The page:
A projected $1 billion budget surplus has many state lawmakers looking for ways to return some of that money to taxpayers. There are plenty of competing ideas for tax relief.
DFL Gov. Mark Dayton's already made it clear that child care tax credits are on his list.
Currently, about 38,000 families receive the credit. Dayton said he wants to lift the income eligibility to include 137,000 more families. He said the cost would be $175 million over two years.
"The state program is capped very low and phases out very quickly," Dayton said. "It really doesn't reach working middle-income, one- and two-parent families. Talk about tax reduction that benefits the middle class — that to me is probably one of the most significant things we can do."
Dayton won't get into the details of his budget plan until he unveils a proposal Jan. 27. But he's said he'll keep an open mind about other proposals for tax relief that could develop during the 2015 session.
Senate Majority Leader Tom Bakk, DFL-Cook, said he wants to see more specifics about the governor's child care proposal.
Bakk said the current credits work well for low-income families with little tax liability. But he said he thinks they become less valuable to people with higher incomes.
"As you move up and you have more and more tax liability, if you have the option with your employer to enter into a flex plan and put before-tax dollars away into a child care type account, that really is more beneficial than a state tax credit," Bakk said.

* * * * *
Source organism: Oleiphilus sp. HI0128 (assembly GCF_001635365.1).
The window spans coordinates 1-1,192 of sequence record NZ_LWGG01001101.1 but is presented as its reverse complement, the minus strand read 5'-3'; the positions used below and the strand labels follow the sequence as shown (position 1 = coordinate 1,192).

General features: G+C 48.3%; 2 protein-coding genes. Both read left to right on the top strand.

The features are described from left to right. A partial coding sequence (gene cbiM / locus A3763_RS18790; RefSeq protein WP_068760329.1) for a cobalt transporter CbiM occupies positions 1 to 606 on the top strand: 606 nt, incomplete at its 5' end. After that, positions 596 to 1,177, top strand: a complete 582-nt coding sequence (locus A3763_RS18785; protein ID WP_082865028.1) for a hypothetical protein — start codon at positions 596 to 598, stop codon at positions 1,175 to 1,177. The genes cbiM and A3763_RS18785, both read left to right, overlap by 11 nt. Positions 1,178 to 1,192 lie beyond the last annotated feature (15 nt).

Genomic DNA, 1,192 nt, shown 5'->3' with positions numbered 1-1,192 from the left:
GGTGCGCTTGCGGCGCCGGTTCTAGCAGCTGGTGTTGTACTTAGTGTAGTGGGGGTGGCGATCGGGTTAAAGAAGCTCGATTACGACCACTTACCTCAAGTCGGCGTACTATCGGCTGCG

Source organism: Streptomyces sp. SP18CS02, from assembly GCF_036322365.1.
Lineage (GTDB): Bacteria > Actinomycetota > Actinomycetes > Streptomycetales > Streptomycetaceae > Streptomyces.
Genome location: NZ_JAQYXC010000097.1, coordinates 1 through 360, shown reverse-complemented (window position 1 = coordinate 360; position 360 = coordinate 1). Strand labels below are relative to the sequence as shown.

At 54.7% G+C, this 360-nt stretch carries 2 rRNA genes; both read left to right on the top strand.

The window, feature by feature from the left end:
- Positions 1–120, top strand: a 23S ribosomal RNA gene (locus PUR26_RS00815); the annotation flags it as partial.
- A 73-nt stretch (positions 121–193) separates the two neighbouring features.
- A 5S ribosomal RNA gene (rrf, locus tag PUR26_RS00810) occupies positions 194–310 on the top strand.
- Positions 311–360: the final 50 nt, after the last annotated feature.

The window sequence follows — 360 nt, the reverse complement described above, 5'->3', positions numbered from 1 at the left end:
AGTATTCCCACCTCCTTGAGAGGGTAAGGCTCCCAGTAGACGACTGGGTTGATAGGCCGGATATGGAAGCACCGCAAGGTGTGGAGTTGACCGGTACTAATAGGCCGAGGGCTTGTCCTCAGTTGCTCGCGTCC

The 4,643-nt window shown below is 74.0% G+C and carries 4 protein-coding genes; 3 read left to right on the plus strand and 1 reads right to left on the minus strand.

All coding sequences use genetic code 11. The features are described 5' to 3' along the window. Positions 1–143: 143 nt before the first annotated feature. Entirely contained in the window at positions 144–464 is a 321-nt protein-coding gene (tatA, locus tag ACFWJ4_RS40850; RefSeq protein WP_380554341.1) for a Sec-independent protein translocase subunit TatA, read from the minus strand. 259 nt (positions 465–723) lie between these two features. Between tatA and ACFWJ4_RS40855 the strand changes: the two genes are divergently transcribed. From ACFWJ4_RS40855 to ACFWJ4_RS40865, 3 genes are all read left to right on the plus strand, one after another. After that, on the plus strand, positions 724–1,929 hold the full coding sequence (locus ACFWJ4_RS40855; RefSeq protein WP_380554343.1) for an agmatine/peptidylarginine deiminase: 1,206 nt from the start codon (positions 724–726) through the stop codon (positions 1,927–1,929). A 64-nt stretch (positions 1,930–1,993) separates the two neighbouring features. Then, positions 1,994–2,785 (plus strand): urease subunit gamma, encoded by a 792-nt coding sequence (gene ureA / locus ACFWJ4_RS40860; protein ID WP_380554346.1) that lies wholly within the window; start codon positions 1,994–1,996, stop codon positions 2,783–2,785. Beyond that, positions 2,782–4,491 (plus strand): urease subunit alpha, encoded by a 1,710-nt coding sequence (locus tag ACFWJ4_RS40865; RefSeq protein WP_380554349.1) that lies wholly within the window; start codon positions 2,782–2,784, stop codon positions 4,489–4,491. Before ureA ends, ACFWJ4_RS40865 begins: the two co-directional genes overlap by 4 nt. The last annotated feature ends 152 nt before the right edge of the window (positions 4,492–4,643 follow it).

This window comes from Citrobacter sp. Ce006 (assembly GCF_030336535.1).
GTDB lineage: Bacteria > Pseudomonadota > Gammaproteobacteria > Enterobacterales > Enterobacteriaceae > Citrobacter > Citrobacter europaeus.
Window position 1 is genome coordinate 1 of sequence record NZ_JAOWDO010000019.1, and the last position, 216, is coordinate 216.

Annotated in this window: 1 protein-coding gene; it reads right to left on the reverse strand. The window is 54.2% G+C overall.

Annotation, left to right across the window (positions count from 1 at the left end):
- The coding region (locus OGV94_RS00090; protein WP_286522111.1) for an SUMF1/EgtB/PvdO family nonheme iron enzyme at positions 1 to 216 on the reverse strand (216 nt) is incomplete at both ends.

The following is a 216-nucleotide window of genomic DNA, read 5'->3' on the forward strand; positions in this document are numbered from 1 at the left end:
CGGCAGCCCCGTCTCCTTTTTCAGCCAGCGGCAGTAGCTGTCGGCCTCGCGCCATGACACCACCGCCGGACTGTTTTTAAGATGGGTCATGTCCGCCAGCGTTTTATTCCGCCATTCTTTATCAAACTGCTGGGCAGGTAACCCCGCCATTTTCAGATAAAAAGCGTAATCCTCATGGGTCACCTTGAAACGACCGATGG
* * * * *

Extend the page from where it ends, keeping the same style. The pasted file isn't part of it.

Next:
Bakk said tax reductions will compete with other spending proposals during the budget-writing session, and he said the final product won't satisfy everyone. He said he favors tax relief targeted to economic development in struggling areas of the state.
Unlike the income tax increase Democrats passed during the 2013 session to solve a projected budget deficit, Bakk said he sees no reason in 2015 to increase general fund taxes.
"We really kind of have the state's ship uprighted," he said. "Now, it's one of just trying to manage priorities moving forward."
Another big difference from 2013 is that Bakk and the DFL Senate have to reach a budget agreement with the tax-averse Republicans who now control the Minnesota House.
House tax committee chairman Greg Davids, R-Preston, said he'll make sure there aren't any increases.
"No more. We're not going to have a fifth income tax tier. We're going to try to hold the line," Davids said. "The one thing I can do is hold the line. The one thing I can do is stop the bleeding."
Before tackling new tax issues, Davids said his panel will act early in the session on language needed to keep state money flowing to Mayo Clinic's Destination Medical Center in Rochester.
Once that's done, Davids said he'd like to help businesses by phasing out the commercial property tax. He wants to discuss whether placing levy limits on local governments as a condition of state aid would hold down property taxes.
Davids also wants to revisit a law that allows school districts to increase levies without voter approval, but he's a realist when it comes to divided government.
"I realize that for several years here we're just not going to be able to do everything we want," he said. "What I'm looking for is: What can we agree on, what can we do to improve tax policy in Minnesota, and let's go forward and do it."
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